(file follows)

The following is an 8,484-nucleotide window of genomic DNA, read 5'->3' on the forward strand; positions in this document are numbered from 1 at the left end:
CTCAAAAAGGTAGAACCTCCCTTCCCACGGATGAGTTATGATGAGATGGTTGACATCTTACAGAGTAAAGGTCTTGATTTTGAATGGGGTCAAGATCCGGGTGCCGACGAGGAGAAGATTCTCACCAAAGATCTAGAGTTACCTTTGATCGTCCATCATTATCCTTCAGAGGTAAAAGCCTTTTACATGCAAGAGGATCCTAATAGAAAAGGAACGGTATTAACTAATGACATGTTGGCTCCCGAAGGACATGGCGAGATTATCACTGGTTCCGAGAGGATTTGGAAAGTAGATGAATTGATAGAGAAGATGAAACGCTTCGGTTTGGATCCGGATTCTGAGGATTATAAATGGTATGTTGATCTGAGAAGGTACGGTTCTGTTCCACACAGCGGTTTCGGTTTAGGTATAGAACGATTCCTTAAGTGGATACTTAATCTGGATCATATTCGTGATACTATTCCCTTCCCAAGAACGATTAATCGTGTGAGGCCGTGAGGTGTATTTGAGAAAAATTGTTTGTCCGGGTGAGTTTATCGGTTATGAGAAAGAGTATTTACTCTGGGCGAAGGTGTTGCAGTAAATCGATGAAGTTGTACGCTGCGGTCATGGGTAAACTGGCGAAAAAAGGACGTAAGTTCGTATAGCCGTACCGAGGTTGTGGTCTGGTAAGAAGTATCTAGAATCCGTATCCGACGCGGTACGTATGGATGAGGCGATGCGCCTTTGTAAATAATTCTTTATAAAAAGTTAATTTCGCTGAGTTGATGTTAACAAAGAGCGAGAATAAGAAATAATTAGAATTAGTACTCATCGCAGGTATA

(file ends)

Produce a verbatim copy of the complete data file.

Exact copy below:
The following is an 8,484-nucleotide window of genomic DNA, read 5'->3' on the forward strand; positions in this document are numbered from 1 at the left end:
CTCAAAAAGGTAGAACCTCCCTTCCCACGGATGAGTTATGATGAGATGGTTGACATCTTACAGAGTAAAGGTCTTGATTTTGAATGGGGTCAAGATCCGGGTGCCGACGAGGAGAAGATTCTCACCAAAGATCTAGAGTTACCTTTGATCGTCCATCATTATCCTTCAGAGGTAAAAGCCTTTTACATGCAAGAGGATCCTAATAGAAAAGGAACGGTATTAACTAATGACATGTTGGCTCCCGAAGGACATGGCGAGATTATCACTGGTTCCGAGAGGATTTGGAAAGTAGATGAATTGATAGAGAAGATGAAACGCTTCGGTTTGGATCCGGATTCTGAGGATTATAAATGGTATGTTGATCTGAGAAGGTACGGTTCTGTTCCACACAGCGGTTTCGGTTTAGGTATAGAACGATTCCTTAAGTGGATACTTAATCTGGATCATATTCGTGATACTATTCCCTTCCCAAGAACGATTAATCGTGTGAGGCCGTGAGGTGTATTTGAGAAAAATTGTTTGTCCGGGTGAGTTTATCGGTTATGAGAAAGAGTATTTACTCTGGGCGAAGGTGTTGCAGTAAATCGATGAAGTTGTACGCTGCGGTCATGGGTAAACTGGCGAAAAAAGGACGTAAGTTCGTATAGCCGTACCGAGGTTGTGGTCTGGTAAGAAGTATCTAGAATCCGTATCCGACGCGGTACGTATGGATGAGGCGATGCGCCTTTGTAAATAATTCTTTATAAAAAGTTAATTTCGCTGAGTTGATGTTAACAAAGAGCGAGAATAAGAAATAATTAGAATTAGTACTCATCGCAGGTATA